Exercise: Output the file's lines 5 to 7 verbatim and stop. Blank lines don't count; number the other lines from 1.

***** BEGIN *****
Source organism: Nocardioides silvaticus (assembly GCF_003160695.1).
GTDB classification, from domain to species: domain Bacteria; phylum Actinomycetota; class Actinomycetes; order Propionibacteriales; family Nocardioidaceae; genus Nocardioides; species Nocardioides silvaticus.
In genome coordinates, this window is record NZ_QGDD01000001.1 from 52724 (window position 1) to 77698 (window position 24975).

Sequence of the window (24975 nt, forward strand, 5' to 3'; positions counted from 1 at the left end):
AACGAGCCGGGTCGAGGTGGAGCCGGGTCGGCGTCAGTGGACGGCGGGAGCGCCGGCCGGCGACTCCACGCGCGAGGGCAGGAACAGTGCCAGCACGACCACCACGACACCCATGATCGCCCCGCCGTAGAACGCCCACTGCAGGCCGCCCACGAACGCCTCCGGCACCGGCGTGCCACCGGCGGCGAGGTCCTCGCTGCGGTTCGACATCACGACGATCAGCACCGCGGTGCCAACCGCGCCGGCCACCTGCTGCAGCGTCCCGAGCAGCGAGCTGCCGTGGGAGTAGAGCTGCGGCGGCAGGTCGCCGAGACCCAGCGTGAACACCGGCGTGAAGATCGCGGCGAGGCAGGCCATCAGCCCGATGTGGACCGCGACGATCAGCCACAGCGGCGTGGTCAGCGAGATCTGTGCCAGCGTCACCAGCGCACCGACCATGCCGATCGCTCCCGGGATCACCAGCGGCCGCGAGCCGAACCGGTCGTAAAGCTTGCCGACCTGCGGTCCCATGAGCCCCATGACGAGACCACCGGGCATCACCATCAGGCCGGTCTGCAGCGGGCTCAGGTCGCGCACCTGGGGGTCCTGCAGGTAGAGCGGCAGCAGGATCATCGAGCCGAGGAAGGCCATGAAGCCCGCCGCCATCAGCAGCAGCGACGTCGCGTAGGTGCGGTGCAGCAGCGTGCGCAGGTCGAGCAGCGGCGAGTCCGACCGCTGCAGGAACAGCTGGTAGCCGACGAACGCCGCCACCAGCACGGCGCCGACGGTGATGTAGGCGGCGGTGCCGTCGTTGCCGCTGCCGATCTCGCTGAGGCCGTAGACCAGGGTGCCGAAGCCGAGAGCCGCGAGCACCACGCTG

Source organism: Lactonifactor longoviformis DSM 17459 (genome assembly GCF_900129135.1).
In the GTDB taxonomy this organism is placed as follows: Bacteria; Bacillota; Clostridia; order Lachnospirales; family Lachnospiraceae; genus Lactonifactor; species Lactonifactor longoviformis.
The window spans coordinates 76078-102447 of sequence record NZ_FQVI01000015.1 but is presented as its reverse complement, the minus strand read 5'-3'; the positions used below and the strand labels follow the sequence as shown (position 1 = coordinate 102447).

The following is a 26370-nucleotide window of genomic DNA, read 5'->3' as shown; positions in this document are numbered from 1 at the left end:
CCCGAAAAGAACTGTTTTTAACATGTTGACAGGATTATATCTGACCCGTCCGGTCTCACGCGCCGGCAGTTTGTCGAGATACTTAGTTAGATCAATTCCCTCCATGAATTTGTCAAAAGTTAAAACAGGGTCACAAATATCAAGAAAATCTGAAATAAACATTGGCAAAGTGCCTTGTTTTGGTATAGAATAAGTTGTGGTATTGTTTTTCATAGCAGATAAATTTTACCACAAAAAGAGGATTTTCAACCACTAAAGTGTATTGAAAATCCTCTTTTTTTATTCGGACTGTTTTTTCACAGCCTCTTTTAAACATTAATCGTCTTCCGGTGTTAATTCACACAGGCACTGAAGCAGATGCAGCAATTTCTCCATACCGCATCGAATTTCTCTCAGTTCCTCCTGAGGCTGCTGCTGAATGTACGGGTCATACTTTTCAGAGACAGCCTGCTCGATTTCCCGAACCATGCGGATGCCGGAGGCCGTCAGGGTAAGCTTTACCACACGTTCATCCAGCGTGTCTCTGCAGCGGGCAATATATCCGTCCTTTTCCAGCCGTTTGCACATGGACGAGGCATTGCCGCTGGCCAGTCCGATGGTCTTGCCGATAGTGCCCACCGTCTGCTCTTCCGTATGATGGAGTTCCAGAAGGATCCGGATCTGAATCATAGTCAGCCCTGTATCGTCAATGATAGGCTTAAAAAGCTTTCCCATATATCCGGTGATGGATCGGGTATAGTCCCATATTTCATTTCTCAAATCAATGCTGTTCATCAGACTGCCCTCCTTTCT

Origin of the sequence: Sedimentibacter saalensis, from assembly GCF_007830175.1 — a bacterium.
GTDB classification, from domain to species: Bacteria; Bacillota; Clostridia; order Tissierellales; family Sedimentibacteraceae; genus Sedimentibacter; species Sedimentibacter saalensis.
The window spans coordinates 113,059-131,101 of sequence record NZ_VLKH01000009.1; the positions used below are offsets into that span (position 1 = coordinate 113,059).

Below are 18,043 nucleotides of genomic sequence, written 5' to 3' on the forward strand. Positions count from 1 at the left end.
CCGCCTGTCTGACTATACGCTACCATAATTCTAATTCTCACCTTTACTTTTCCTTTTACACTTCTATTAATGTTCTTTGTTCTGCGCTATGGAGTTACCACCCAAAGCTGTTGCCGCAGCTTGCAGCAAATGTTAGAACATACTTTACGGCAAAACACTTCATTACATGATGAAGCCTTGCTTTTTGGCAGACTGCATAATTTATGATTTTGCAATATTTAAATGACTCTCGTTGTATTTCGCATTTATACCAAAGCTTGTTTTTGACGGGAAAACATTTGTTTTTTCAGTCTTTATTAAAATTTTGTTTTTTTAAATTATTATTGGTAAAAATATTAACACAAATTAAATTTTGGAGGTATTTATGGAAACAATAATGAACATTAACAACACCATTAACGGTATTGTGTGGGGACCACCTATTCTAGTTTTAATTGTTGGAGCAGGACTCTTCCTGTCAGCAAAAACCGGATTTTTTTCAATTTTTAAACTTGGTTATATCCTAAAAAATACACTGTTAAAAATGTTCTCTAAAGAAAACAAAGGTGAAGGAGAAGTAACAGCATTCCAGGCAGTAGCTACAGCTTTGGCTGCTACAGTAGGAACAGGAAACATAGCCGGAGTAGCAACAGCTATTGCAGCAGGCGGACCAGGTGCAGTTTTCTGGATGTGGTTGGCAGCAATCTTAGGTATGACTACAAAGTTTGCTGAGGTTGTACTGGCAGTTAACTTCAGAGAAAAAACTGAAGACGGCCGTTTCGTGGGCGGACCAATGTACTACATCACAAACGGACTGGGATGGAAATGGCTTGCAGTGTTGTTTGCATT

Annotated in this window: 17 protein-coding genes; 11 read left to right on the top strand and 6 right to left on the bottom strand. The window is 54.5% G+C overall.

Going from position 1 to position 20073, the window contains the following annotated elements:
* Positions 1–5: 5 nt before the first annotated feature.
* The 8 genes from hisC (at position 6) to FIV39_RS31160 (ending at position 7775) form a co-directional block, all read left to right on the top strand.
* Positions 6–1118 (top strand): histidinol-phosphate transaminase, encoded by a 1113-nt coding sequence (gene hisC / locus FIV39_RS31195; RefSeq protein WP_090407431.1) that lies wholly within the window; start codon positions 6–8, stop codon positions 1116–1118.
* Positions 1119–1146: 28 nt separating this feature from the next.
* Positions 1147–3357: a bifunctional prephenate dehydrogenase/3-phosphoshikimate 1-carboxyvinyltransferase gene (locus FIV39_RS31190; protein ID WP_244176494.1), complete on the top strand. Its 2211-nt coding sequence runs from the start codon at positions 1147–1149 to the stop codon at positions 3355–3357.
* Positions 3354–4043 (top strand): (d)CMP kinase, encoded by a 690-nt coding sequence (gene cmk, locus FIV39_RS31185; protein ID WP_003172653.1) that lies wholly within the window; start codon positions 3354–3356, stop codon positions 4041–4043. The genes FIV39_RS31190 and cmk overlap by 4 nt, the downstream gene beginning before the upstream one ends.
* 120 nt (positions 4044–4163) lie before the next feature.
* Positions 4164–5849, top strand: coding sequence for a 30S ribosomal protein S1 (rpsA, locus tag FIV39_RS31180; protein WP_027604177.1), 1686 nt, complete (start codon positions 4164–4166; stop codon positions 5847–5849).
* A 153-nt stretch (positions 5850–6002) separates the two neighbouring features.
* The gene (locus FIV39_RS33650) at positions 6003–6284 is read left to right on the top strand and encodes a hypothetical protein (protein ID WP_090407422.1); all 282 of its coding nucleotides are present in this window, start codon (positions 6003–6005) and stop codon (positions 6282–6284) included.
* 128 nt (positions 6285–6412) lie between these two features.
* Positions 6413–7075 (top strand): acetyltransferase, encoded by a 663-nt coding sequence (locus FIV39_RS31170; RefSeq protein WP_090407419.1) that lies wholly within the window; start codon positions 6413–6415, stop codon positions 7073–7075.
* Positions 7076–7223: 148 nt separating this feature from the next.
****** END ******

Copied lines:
AACGAGCCGGGTCGAGGTGGAGCCGGGTCGGCGTCAGTGGACGGCGGGAGCGCCGGCCGGCGACTCCACGCGCGAGGGCAGGAACAGTGCCAGCACGACCACCACGACACCCATGATCGCCCCGCCGTAGAACGCCCACTGCAGGCCGCCCACGAACGCCTCCGGCACCGGCGTGCCACCGGCGGCGAGGTCCTCGCTGCGGTTCGACATCACGACGATCAGCACCGCGGTGCCAACCGCGCCGGCCACCTGCTGCAGCGTCCCGAGCAGCGAGCTGCCGTGGGAGTAGAGCTGCGGCGGCAGGTCGCCGAGACCCAGCGTGAACACCGGCGTGAAGATCGCGGCGAGGCAGGCCATCAGCCCGATGTGGACCGCGACGATCAGCCACAGCGGCGTGGTCAGCGAGATCTGTGCCAGCGTCACCAGCGCACCGACCATGCCGATCGCTCCCGGGATCACCAGCGGCCGCGAGCCGAACCGGTCGTAAAGCTTGCCGACCTGCGGTCCCATGAGCCCCATGACGAGACCACCGGGCATCACCATCAGGCCGGTCTGCAGCGGGCTCAGGTCGCGCACCTGGGGGTCCTGCAGGTAGAGCGGCAGCAGGATCATCGAGCCGAGGAAGGCCATGAAGCCCGCCGCCATCAGCAGCAGCGACGTCGCGTAGGTGCGGTGCAGCAGCGTGCGCAGGTCGAGCAGCGGCGAGTCCGACCGCTGCAGGAACAGCTGGTAGCCGACGAACGCCGCCACCAGCACGGCGCCGACGGTGATGTAGGCGGCGGTGCCGTCGTTGCCGCTGCCGATCTCGCTGAGGCCGTAGACCAGGGTGCCGAAGCCGAGAGCCGCGAGCACCACGCTG

Source organism: Lactonifactor longoviformis DSM 17459 (genome assembly GCF_900129135.1).
In the GTDB taxonomy this organism is placed as follows: Bacteria; Bacillota; Clostridia; order Lachnospirales; family Lachnospiraceae; genus Lactonifactor; species Lactonifactor longoviformis.